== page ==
ORLANDO, Fla. -- It was a minor deal that sent Trevor Ariza from Orlando to Los Angeles in 2007.
It's now a major reason the NBA finals have swung back in the Lakers' favour.
Ariza rejuvenated a team that was lifeless in the first half with 13 points in the third quarter, then hit a tying three-pointer with 2:37 left in regulation as the Lakers rallied to beat the Magic 99-91 in overtime Thursday night and move a win away from a 15th championship.
"He just made big plays," Kobe Bryant said of Ariza. "He kept the floor spaced and knocked down shots."
Ariza was scoreless in the first half, continuing a disappointing finals on the offensive end. Then he nearly outscored the Magic by himself over the next 12 minutes as the Lakers surged into the lead.
"In the third quarter I just tried to come out and be aggressive," Ariza said. "When I'm aggressive early, it kind of gets our team going. Anything I can do to help my team win, that's what I'm going to try to do."
The forward has mostly been known for his defensive abilities since Los Angeles acquired him in the first month of the 2007-08 season for forward Brian Cook and swingman Maurice Evans.
He played tough defensively against Hedo Turkoglu on Thursday, but the Lakers couldn't have won this one without what he did on the other end.
"Turkoglu had a great first half and Trevor came out and just found something out there, made a big shot when the clock was running down on us, kind of a loose-ball situation," Lakers coach Phil Jackson said. "He really carried a lot of energy for us the second half. We needed everything he could give us."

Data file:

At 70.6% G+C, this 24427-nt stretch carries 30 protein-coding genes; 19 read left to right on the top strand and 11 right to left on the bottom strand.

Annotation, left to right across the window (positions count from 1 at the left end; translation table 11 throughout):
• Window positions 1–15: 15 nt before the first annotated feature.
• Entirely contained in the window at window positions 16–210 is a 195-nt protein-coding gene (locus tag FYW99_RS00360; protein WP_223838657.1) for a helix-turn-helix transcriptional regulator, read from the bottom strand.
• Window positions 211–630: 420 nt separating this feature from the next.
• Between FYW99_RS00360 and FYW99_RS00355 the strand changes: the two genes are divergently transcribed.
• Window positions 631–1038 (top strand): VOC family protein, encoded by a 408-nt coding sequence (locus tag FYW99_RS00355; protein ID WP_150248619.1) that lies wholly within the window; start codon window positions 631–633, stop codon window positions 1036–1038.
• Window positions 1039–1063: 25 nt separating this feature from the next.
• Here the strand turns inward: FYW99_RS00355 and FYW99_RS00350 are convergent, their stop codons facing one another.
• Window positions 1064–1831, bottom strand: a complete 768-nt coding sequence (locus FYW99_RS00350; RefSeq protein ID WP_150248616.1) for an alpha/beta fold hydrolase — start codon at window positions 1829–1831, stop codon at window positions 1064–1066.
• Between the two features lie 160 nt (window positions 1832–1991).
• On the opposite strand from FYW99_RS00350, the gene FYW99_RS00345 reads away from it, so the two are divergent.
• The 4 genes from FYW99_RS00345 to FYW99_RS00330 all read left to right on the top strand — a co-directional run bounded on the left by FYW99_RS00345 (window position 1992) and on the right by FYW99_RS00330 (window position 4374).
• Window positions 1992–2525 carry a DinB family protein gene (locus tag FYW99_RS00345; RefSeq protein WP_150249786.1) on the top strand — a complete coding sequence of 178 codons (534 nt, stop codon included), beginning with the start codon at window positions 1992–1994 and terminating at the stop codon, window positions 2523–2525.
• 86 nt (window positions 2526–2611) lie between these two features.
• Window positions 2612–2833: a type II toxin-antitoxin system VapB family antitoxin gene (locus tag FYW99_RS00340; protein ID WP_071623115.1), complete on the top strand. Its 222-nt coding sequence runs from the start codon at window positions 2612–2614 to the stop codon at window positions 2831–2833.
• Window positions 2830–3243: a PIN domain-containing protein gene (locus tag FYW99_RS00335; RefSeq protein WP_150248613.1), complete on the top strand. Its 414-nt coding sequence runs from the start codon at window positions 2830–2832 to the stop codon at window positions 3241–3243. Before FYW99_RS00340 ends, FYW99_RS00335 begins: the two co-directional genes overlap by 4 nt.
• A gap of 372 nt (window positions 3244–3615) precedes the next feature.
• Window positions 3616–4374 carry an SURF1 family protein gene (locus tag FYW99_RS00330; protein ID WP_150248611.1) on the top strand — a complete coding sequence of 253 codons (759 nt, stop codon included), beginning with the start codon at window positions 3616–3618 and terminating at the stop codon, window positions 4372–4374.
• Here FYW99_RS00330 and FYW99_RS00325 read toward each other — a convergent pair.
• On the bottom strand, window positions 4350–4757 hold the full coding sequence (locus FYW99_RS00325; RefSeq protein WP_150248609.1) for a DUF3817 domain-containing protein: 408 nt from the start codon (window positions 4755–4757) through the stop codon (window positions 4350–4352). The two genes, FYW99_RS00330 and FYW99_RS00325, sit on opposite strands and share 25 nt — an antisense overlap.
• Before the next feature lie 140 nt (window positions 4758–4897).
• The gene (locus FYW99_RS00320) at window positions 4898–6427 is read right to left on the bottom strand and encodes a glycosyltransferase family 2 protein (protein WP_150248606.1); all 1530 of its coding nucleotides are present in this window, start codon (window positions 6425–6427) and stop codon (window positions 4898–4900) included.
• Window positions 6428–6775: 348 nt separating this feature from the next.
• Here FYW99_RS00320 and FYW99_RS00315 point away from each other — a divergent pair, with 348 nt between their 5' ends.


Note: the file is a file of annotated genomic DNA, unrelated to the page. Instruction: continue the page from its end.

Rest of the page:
No longer just a slasher, Ariza has developed a fairly reliable jumper -- he shot 50 per cent from three-point range in the Western Conference playoffs -- and his perimeter shooting turned around a game that was all Orlando after the Magic opened a 49-37 halftime lead.
After going 9-for-30 in the first three games, Ariza missed all six attempts in the first half, when he was so frustrated he slammed the ball on the court after he was called for a foul and was then charged with a technical.
He came up with a steal and dunk early in the third for his first basket of the game, then did most of his damage away from the rim.
Ariza hit a 10-foot jumper, then buried two three-pointers a short time apart as the Lakers cut the lead to 54-53. He found Andrew Bynum under the basket, and after Bynum was fouled and hit the two free throws, Los Angeles was in the lead for the first time since early in the first quarter.
He had one more basket later in the period as Los Angeles outscored Orlando 30-14 in the quarter and got Turkoglu, the Magic's leading scorer in the first half, in foul trouble.
It looked as if the Lakers would waste his effort when Orlando recovered to take a three-point lead with under three minutes left in regulation. Then, with the shot clock about to expire after a scramble, Ariza fired in another three to tie the game 82-82.
Ariza's 16 points were double what he was averaging in the series, and he grabbed nine rebounds in 44 minutes. Not bad for a guy the Magic unloaded in part because they didn't think much of him as a shooter.
"I don't cry over the past or worry about spilled milk," Ariza said. "I'm just focused on my team and winning the championship."